Let's face it, looking at your upcoming wedding expenses can be daunting. As you may know, this past June, my younger brother, Sam got married to his lovely wife, Emily. My mom and I were in charge of mostly everything; decor, food, planning and coordination, and I can say, a bit of planning helped them move through the major expensive decision so that they made it to the wedding day with everything, including the budget, in order. Things like invitations, cake, flowers and such, can all be expensive but one of the bigger expenses is always the cake, which I will focus on here.
When it came down to the nuts and bolts of the getting the cake, Sam and Emily really couldn't care less about having a lavish 8-layer tower extravaganza. However, they did want gourmet flavors as opposed to the standard buttercream frosting, bleh. They wanted the divine Tiramisu with silky, melt-in-your-mouth cream frosting; the Chocolate Chip layered chocolate cake with yummy chocolate whipped cream frosting, etc., etc. You get the picture. They were all about flavor vs. presentation. Which was fine, but left me trying to make their budget work with the gourmet price.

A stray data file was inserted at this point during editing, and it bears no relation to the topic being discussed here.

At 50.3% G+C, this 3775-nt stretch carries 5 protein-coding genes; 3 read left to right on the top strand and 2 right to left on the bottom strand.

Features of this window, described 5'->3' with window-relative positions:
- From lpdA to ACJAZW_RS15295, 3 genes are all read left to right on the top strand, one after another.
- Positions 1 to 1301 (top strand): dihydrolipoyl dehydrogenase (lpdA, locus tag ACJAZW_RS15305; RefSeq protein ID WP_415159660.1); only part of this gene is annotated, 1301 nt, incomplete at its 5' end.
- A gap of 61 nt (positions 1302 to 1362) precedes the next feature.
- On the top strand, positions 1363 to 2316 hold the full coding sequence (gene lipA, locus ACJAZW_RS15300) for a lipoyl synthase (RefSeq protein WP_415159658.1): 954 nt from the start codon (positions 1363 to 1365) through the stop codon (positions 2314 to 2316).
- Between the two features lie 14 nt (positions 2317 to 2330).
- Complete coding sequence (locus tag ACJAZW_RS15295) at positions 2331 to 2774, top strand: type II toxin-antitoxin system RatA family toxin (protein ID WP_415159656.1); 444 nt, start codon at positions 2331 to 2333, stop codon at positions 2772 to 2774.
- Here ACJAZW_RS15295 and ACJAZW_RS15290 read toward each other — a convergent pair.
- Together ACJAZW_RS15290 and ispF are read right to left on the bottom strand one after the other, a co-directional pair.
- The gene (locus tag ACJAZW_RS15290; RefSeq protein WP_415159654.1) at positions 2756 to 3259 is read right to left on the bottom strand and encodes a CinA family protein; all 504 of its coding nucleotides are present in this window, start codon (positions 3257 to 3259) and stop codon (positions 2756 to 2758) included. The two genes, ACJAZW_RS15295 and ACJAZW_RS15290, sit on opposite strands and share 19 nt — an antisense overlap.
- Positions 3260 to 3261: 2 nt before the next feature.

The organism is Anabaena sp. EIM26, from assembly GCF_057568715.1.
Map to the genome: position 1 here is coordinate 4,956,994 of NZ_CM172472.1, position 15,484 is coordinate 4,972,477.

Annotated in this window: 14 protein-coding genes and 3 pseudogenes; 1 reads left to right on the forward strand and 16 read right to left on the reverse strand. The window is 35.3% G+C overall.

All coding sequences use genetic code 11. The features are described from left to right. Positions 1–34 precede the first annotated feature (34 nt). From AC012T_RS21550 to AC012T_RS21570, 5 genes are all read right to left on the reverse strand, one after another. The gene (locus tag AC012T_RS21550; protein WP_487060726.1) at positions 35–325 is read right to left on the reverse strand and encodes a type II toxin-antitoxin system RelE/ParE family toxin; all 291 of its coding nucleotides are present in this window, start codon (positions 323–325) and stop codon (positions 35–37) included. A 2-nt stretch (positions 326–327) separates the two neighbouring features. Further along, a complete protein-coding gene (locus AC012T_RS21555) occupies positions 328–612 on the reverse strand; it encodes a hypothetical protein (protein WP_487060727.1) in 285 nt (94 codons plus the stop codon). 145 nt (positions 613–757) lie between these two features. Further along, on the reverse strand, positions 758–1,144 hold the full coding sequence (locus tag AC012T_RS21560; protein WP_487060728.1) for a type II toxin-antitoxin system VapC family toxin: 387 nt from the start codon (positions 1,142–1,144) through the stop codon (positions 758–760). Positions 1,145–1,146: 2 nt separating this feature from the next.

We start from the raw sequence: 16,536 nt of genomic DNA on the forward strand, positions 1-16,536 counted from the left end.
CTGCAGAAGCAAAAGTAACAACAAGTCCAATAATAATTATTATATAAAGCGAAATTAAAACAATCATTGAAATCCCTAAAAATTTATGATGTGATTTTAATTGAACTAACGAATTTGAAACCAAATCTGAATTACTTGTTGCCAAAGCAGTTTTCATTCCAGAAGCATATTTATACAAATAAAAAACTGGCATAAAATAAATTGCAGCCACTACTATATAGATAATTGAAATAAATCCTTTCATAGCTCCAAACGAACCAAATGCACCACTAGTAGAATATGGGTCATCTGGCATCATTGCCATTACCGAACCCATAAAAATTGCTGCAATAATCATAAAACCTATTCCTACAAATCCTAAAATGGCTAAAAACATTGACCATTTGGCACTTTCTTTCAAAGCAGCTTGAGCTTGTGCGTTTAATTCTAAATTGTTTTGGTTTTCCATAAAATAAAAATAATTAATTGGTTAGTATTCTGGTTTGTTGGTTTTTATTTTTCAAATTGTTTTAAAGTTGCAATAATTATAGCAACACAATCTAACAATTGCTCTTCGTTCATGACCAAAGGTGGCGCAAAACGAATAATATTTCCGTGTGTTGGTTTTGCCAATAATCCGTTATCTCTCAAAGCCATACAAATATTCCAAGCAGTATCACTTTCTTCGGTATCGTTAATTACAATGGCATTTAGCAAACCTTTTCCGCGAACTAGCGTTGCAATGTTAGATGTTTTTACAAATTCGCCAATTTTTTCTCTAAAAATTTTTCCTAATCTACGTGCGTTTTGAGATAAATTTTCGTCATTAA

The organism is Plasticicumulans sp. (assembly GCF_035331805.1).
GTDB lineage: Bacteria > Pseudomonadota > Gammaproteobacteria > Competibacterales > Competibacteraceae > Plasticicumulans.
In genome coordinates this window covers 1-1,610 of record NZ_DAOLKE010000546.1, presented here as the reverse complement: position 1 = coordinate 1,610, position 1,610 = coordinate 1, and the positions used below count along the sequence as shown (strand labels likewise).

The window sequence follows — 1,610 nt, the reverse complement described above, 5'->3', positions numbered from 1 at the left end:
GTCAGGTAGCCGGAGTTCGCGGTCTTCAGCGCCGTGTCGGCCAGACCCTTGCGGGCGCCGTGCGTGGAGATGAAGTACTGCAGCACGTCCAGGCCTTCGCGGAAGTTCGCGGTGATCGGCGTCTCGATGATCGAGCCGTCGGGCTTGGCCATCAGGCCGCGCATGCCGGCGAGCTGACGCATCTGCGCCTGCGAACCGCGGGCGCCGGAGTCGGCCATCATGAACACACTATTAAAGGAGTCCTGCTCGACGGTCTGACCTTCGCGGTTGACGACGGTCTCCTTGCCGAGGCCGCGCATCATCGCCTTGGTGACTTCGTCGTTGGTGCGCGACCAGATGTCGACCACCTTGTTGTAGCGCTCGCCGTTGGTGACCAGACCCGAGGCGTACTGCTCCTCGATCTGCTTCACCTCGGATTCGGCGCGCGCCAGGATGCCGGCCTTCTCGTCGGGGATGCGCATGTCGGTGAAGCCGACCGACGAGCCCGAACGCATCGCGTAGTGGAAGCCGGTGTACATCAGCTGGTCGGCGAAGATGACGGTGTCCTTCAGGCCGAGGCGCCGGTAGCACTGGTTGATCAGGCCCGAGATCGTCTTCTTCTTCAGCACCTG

I could easily have fit one of the available wedding cake packages in to their budget, but it meant they were only going to have either a 2-tower (10" bottom and 6" top) gourmet wedding cake, plus two smaller side sheet cakes for around $300, or a 3-tier (10"-8"-6") and no side cakes for about the same price. Not really much for your buck, and we needed more cake than that. This is when Sam and Emily told me that maybe we could do something different with the cake rather than ordering one of the wedding packages, because they didn't really care about having a tower-style cake arrangement.